Winter Staycation in Historic Denver

Cold or snowy days might keep us inside or in town, but you can still stave off cabin fever with some adventure in your hometown.

Enjoy a staycation (or take a vacation to the city) and discover the beauty and history of Denver in winter! 

Here are some suggestions for how to spend a fun-filled weekend or a leisurely several days exploring Denver’s past.

Day 1 - Brown Palace Hotel

The Brown Palace Hotel was built from 1889 to 1892 and was America’s second fireproof building. It’s named for Henry Cordes Brown, who came to Denver in 1860 and became known for donating land for the State Capitol building and giving the initial donation to found the city’s first library.

After you check in to the hotel, you can take a guided tour to learn more about its history from the Brown Palace’s own historian, Debra Faulkner. 

For dinner, you can enjoy a three-course meal at Palace Arms restaurant. You may also want to go to the Ship Tavern for after-dinner drinks.
 
Day 2 - Union Station and Larimer Square 

The next morning, you can have breakfast at Ellyngton’s, check out, and then check in to the Oxford Hotel by Union Station. 

In the 1870s, the railroad brought 100 new residents to Denver every day, and established the city as the population center and capital of the newly admitted State of Colorado. The silver boom led to the construction of Union Station, the largest structure in the West when it was completed in 1881. Following a fire in 1894, it was redesigned in 1914 in the Beaux-Arts style, to which it was restored in 2014, due in part to support from History Colorado’s State Historical Fund.

The Crawford Hotel inside Union Station offers tours of the station on Fridays, Saturdays and Sundays, or you can explore it yourself. The station also has many options for lunch, including the Cooper Lounge, a mezzanine that sits above the hall and mimics the luxury passenger trains of the 1920s. 

In the afternoon, you can take a self-guided walking tour of the history of Larimer Square, an area that once boasted Denver’s first log cabin, theater, City Hall and post office. If the weather is right, you can also go ice skating at Skyline Park. 

Upon your return to the Oxford, you can have some snacks at the Cruise Room or enjoy the hotel’s Bourbon Bar in the lobby from 5:30 to 6:30 p.m. For dinner, you can dine at Wynkoop Brewery or any of the other dining destinations in LoDo. Be sure and enjoy the lighted Union Station and streets near Larimer Square after dark!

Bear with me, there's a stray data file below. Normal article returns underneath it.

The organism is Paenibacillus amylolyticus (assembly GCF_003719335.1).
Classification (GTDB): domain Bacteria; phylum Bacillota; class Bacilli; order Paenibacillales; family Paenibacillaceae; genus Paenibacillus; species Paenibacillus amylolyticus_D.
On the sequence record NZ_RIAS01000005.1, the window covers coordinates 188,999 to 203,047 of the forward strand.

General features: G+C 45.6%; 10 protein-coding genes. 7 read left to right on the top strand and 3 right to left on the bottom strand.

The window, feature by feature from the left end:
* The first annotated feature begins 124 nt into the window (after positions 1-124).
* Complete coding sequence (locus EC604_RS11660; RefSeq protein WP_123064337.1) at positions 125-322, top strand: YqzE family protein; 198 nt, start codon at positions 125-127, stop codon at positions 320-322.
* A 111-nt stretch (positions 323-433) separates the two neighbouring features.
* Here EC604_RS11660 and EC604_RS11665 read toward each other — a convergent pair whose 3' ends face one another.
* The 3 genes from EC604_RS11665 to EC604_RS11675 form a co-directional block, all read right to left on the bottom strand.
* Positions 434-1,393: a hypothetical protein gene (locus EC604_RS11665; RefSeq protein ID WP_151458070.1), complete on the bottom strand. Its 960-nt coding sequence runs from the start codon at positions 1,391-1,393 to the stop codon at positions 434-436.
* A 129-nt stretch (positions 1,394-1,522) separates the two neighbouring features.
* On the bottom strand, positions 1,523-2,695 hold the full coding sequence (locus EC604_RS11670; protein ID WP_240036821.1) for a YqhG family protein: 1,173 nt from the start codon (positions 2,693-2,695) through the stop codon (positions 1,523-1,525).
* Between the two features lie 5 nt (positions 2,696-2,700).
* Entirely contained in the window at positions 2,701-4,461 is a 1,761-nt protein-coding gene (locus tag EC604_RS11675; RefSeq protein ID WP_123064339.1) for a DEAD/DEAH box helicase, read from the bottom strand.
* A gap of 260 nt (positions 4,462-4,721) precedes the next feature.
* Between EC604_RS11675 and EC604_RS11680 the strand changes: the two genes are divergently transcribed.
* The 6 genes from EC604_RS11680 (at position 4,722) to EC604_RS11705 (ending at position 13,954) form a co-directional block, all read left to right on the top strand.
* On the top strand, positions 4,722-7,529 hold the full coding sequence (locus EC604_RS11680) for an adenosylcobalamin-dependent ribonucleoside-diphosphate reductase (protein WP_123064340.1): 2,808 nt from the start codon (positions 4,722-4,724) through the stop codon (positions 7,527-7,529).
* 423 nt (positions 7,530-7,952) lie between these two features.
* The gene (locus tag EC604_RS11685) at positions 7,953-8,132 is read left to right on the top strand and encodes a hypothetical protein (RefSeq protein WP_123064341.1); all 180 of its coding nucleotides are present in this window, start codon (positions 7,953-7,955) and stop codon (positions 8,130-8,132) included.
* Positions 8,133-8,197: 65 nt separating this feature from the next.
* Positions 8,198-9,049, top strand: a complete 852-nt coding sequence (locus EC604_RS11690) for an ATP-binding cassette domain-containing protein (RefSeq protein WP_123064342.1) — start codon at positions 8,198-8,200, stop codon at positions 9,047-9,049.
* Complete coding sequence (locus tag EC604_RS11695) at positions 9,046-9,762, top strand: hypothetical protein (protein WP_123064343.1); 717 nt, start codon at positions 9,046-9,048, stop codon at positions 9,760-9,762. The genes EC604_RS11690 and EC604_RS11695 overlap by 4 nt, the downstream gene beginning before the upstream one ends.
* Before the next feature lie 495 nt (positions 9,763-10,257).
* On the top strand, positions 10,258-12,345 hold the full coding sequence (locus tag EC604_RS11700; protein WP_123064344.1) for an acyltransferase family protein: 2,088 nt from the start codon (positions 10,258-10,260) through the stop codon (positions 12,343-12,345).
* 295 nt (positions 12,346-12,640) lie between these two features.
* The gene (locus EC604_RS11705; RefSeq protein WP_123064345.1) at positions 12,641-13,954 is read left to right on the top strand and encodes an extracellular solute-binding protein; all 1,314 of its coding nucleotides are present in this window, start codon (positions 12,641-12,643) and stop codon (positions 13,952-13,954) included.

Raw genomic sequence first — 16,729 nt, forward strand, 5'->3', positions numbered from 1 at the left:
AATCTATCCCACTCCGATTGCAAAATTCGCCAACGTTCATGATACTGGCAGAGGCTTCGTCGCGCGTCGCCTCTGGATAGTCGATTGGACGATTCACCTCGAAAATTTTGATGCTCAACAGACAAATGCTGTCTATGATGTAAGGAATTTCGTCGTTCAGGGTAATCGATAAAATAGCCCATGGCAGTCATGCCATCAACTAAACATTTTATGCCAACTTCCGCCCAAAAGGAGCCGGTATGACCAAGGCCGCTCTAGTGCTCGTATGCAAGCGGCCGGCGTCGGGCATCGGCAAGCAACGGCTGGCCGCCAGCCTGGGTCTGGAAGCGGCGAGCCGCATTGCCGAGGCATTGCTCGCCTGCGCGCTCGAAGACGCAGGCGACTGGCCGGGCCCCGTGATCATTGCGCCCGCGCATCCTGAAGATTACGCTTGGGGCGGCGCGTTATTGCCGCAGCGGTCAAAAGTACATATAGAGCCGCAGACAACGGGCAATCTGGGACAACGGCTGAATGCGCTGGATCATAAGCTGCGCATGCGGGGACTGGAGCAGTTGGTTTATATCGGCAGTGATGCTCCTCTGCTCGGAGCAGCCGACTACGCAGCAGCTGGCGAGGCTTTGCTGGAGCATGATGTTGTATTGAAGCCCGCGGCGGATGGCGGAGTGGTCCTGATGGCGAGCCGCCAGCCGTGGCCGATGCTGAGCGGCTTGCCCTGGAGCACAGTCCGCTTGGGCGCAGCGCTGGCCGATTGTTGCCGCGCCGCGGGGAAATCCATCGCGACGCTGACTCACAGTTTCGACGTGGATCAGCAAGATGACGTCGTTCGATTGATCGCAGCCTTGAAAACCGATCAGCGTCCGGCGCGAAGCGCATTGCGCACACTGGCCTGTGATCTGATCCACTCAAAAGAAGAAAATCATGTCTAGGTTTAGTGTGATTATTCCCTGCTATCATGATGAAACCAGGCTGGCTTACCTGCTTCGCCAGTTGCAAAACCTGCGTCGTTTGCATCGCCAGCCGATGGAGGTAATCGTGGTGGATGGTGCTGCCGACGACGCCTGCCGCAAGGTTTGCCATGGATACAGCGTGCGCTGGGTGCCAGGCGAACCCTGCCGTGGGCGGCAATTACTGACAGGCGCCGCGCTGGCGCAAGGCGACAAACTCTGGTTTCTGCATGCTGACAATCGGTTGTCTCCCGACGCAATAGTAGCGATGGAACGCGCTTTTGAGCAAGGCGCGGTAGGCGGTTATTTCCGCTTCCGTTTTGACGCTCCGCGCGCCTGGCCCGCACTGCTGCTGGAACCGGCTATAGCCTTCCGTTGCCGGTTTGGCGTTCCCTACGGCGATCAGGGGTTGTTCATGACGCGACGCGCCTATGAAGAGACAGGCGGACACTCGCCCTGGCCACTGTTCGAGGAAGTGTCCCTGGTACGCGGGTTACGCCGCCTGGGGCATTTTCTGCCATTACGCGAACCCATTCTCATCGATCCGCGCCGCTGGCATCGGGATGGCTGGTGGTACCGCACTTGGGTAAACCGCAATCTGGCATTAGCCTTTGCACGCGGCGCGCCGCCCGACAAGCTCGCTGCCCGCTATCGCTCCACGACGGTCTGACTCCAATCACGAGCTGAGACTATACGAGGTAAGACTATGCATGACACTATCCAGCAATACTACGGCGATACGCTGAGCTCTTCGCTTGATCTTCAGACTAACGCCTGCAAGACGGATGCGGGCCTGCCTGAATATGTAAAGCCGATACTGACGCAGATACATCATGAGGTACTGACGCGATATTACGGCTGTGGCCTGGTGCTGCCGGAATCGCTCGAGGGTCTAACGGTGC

Day 3 - Capitol Hill

On the third day, you can eat breakfast at the hotel’s Urban Farmer restaurant. If you want to spend a third night away from home, head to Capitol Hill Mansion Bed & Breakfast Inn. 

If you’re tired from the day before, take a guided bus tour from the magnificent Duke of Denver, Kevin Snow, through Denver History Tours to learn about the luxurious side of Denver’s history. 

If you’re feeling more adventurous, you can go on another self-guided walking tour, taking your pick of a number of destinations including the State Capitol, Civic Center park, the United States Mint, Molly Brown House Museum and the Center for Colorado Women’s History at the Byers-Evans House Museum. To connect to stories farther back in time, check out the new exhibit on Ute history at the History Colorado Center. 

Audio tours of the Capitol Hill area are available from Denver Story Trek by phone and via the Geotourist app, which offers an audio tour about Denver’s LGBT history.

For happy hour or dinner, check out Charlie Brown’s Bar & Grill, which opened as part of the Colburn Hotel in 1928. If you want to drive a bit farther for dinner, some of Denver’s other most historic restaurants include the Buckhorn Exchange, My Brother’s Bar, Bastien’s Restaurant and Gaetano’s.

Did you know AAA Travel and History Colorado have teamed up to offer specially crafted vacations called Curated Adventures? Find out more here.

Author Lydia Hooper is the digital content manager for History Colorado.